Kenya Africa exports slide continues to new eight-year low
Kenya’s exports to key markets in Africa fell to an eight-year low in the first four months of the year, official statistics show, continuing a trend that has been reflected in annual data over the years.
Latest data by the Central Bank of Kenya (CBK) show earnings from the continent were about Sh71.44 billion, a 4.5 per cent drop compared to the same period in 2017 and the lowest since 2010.
Reduced trade between Kenya and the rest of Africa is in keeping with a trend observed in the 12 months to December 2017.
Kenyan factories have been losing their market share in Africa despite the country being a member of the six-nation East African Community (EAC) and 19-member Common Market for Eastern and Southern Africa (Comesa) partly due to import substitution amid dwindling industrial competitiveness.
Export orders from neighbouring Uganda, the country’s largest market in Africa, for example fell by 5.69 per cent in the period to Sh20.41 billion, maintaining a flat trend witnessed in recent years.
“We don’t get our VAT refund on time, we don’t get export incentives and that’s why our trade within the region has been reducing,” Kenya Association of Manufacturers (KAM) vice chairman Sachen Gudka said in an interview late April.
“The government should address competitiveness because when you look at Kenya in terms of global benchmarks, cost levels are at least 10 per cent higher.”
Kenya’s exports to Africa, however, accounted for 33.74 per cent of her total exports, which stood at Sh211.71 billion between January and April, the CBK data shows.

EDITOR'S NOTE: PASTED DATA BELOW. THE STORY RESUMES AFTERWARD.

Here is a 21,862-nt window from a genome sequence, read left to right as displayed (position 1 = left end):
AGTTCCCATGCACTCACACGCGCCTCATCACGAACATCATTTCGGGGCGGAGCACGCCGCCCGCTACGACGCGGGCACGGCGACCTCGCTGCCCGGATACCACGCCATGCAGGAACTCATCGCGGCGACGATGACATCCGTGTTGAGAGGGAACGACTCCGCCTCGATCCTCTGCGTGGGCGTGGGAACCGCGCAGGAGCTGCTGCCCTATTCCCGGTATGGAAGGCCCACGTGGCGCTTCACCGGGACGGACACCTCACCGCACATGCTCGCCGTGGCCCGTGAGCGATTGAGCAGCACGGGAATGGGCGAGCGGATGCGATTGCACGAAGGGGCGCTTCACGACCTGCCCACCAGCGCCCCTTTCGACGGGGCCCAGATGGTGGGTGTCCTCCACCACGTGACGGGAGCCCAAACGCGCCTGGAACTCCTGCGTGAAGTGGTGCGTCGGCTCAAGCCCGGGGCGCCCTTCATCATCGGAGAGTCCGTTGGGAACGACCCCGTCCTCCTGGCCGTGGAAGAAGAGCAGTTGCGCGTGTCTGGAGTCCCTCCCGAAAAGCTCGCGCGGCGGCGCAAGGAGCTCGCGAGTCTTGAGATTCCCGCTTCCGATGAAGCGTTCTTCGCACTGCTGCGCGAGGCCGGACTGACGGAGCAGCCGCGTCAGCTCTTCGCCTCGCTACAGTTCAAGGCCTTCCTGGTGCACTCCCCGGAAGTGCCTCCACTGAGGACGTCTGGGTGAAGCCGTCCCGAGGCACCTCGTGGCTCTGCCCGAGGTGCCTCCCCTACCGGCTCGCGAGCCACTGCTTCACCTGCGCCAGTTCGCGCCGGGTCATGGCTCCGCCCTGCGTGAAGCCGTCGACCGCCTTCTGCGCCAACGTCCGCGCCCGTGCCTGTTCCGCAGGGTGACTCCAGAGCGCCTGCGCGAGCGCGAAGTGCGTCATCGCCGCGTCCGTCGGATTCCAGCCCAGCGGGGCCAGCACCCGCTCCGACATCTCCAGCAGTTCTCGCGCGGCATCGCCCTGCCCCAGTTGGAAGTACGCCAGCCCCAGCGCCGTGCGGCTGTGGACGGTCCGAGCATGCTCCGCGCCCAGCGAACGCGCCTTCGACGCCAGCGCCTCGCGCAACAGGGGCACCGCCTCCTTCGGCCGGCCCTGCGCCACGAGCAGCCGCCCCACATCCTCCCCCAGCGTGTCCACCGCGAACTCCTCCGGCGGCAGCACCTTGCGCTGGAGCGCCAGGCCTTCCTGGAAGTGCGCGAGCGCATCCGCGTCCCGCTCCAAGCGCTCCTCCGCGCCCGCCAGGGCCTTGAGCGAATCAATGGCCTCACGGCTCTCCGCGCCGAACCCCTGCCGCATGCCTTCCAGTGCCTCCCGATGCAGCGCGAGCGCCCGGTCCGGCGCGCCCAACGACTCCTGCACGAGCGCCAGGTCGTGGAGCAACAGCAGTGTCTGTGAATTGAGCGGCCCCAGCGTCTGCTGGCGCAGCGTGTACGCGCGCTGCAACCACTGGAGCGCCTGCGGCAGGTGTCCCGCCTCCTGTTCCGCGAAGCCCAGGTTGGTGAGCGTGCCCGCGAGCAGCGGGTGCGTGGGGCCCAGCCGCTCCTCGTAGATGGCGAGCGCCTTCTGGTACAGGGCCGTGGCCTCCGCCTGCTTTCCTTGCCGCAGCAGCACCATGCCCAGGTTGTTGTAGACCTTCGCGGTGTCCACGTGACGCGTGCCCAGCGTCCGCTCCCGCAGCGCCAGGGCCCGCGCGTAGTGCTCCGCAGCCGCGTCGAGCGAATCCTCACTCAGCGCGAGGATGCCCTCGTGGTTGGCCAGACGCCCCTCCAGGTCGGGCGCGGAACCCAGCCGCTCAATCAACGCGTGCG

Intra-Africa trade remains at a lowly 10 per cent, meaning African countries trade more with other continents such as Europe than they do among themselves.
The country is championing a plan to remove trade barriers among African countries to grow movement of goods, services and labour through African Continental Free Trade Area (AfCFTA) which will create a market of at least 1.2 billion people upon ratification.
Kenya and Ghana on May 10 became the first countries to ratify the AfCFTA deal which requires a minimum of 22 countries to be operationalised.
President Uhuru Kenyatta’s administration also became the first country last Friday to present documents ratifying the proposed Comesa-EAC-Southern African Development Community (SADC) tripartite free trade area.
The Comesa-EAC-SADC trade agreement, reached in June 2015 bringing together 27 Eastern, Central and Southern Africa’s countries, requires a minimum of 14 countries to ratify in order to come into force.